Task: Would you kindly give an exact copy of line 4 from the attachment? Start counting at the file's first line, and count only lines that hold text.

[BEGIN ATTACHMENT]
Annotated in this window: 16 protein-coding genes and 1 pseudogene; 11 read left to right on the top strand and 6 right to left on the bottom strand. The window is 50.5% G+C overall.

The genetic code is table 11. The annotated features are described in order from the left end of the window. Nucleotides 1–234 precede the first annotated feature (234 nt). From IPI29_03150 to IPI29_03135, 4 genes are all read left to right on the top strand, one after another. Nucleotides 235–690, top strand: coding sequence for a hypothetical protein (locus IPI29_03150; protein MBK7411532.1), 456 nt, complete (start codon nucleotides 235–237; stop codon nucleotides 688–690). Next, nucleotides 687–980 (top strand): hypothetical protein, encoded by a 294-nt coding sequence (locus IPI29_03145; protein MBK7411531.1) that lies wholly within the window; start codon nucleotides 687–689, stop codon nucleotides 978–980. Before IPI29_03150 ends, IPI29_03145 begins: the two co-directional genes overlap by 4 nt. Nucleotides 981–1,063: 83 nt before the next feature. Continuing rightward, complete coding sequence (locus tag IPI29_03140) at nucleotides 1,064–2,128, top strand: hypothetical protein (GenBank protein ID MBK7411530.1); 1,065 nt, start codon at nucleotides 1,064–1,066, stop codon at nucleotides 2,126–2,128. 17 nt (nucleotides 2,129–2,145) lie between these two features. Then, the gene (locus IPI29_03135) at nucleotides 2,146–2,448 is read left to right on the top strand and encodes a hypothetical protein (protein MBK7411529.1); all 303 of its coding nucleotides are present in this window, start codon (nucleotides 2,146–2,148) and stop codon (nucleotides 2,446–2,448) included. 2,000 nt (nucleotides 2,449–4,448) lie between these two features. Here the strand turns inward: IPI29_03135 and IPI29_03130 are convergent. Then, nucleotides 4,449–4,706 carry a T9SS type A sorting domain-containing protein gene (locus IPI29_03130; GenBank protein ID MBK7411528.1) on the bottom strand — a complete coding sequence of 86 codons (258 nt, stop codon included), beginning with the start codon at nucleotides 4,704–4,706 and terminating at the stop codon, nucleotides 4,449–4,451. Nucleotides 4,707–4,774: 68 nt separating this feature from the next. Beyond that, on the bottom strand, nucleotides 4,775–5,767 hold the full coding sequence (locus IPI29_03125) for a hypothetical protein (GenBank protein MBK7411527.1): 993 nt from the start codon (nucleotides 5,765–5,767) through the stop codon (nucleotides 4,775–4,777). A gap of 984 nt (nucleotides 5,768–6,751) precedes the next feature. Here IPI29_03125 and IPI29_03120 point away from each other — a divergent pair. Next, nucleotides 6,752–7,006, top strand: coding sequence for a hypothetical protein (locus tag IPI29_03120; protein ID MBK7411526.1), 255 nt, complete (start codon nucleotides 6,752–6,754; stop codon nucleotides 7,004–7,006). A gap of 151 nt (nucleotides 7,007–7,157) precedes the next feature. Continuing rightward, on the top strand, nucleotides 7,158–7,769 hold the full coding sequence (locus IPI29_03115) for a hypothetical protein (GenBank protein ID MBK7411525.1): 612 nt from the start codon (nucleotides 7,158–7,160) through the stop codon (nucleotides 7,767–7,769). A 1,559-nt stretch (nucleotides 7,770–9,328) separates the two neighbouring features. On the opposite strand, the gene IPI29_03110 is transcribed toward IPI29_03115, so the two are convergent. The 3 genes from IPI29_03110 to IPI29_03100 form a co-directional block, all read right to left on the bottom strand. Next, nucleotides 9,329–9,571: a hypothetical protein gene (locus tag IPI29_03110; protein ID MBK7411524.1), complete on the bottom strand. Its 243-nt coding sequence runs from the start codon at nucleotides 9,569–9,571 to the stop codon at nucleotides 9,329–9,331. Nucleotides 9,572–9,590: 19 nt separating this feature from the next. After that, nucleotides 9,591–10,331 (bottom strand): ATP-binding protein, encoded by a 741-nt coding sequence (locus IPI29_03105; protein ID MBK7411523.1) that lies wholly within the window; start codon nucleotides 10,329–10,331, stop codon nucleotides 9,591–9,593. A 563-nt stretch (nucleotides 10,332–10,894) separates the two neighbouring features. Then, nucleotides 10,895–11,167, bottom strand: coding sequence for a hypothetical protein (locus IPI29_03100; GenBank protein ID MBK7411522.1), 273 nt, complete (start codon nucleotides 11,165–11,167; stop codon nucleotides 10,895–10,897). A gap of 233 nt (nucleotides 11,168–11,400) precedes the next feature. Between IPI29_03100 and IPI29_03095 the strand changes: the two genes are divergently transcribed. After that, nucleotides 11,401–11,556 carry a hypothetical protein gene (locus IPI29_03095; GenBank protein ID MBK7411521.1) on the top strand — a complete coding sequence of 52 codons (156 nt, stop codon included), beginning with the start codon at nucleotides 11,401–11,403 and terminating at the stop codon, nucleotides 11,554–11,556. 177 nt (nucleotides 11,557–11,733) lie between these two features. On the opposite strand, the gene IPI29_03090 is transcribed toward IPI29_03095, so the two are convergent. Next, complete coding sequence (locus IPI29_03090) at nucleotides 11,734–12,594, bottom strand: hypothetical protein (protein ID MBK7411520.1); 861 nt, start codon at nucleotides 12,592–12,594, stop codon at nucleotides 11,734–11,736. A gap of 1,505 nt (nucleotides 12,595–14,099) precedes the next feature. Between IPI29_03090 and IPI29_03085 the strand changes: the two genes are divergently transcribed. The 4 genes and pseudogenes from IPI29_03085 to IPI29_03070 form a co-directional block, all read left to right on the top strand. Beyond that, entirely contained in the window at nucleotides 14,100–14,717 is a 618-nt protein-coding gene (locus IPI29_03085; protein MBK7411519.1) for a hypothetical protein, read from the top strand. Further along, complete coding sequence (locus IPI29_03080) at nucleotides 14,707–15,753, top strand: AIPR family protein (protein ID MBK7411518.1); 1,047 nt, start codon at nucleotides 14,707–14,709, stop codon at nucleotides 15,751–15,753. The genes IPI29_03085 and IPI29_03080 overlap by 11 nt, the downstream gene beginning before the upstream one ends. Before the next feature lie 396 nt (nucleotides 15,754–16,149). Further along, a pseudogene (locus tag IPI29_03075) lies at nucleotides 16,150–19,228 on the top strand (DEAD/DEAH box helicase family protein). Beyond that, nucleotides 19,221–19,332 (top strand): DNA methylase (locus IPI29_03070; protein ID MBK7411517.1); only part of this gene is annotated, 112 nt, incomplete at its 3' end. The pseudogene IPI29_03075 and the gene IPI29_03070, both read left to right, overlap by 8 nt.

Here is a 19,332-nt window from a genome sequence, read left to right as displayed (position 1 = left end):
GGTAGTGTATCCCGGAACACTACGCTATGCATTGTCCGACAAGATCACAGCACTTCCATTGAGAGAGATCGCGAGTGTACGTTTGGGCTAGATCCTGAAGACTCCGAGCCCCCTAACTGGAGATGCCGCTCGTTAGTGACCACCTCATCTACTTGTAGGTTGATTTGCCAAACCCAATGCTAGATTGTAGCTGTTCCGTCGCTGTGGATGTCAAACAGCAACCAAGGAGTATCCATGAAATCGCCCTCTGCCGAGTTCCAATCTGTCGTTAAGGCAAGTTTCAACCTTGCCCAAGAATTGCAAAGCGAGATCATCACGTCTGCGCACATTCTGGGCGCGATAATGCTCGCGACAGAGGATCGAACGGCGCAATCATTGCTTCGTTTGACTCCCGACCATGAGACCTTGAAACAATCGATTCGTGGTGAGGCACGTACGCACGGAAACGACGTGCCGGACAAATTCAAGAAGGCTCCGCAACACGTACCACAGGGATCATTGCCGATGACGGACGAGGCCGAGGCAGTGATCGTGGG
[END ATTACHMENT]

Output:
GGTAGTGTATCCCGGAACACTACGCTATGCATTGTCCGACAAGATCACAGCACTTCCATTGAGAGAGATCGCGAGTGTACGTTTGGGCTAGATCCTGAAGACTCCGAGCCCCCTAACTGGAGATGCCGCTCGTTAGTGACCACCTCATCTACTTGTAGGTTGATTTGCCAAACCCAATGCTAGATTGTAGCTGTTCCGTCGCTGTGGATGTCAAACAGCAACCAAGGAGTATCCATGAAATCGCCCTCTGCCGAGTTCCAATCTGTCGTTAAGGCAAGTTTCAACCTTGCCCAAGAATTGCAAAGCGAGATCATCACGTCTGCGCACATTCTGGGCGCGATAATGCTCGCGACAGAGGATCGAACGGCGCAATCATTGCTTCGTTTGACTCCCGACCATGAGACCTTGAAACAATCGATTCGTGGTGAGGCACGTACGCACGGAAACGACGTGCCGGACAAATTCAAGAAGGCTCCGCAACACGTACCACAGGGATCATTGCCGATGACGGACGAGGCCGAGGCAGTGATCGTGGG